Mehmed VI

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Mehmed VI Wahid ed-din (Ottoman Turkish: محمد سادس Meḥmed-i sâdis, Turkish: Mehmed Vahideddin or Mehmet Vahdettin) (14 January/2 February 1861 – 15/16 May 1926) was the 36th and last Sultan of the Ottoman Empire, reigning from 1918 to 1922. The brother of Mehmed V, he succeeded to the throne as the eldest male member of the House of Osman after the 1916 suicide of Abdülaziz's son Yusuf Izzettin Efendi,[1] the heir to the throne. He was girded with the Sword of Osman on July 4, 1918, as the thirty-sixth padishah. His father was sultan Abdülmecid I and mother was Gülüstü, (1831 - May 1861), originally named Henriet[citation needed], a Circassian. Mehmed was removed from the throne when the Ottoman sultanate was abolished in 1922.



He was born in the Dolmabahçe Palace or the Beşiktaş Palace, Beşiktaş, both in Constantinople.[2][3] On his ninth birthday he was ceremoniously circumcised in the special Circumcision Room (Sünnet Odasi) of Topkapı Palace.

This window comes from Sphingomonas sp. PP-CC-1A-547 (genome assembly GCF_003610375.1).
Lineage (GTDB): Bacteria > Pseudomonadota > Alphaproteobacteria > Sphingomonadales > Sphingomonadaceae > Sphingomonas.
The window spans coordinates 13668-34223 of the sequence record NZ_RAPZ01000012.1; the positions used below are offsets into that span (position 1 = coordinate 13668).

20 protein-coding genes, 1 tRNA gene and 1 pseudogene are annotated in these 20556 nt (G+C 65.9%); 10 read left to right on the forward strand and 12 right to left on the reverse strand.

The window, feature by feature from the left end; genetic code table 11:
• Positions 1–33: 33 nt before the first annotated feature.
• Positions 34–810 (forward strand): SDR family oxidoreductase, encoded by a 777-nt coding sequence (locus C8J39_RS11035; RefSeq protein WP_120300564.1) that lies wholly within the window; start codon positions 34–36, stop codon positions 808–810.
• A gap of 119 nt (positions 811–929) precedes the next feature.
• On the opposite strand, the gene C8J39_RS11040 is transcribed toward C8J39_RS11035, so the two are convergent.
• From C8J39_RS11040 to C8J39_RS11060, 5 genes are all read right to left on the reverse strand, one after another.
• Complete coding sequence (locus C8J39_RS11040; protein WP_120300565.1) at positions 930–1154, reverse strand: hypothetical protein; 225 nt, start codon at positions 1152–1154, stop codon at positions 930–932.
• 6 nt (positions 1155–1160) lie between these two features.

Only a few were members of the Turkish harems, even the mothers of the sultans and their children for generations came from most of Europe or the Caucasus.


The First World War was a disaster for the Ottoman Empire. British and allied forces had conquered Baghdad, Damascus, and Jerusalem during the war and most of the Empire was divided among the European allies. At the San Remo conference of April 1920, the French were granted a mandate over Syria and the British were granted one over Palestine and Mesopotamia. On 10 August 1920, Mehmed's representatives signed the Treaty of Sèvres, which recognized the mandates, removed Ottoman control over Anatolia and İzmir, severely reduced the extent of Turkey, and recognized Hejaz as an independent state.

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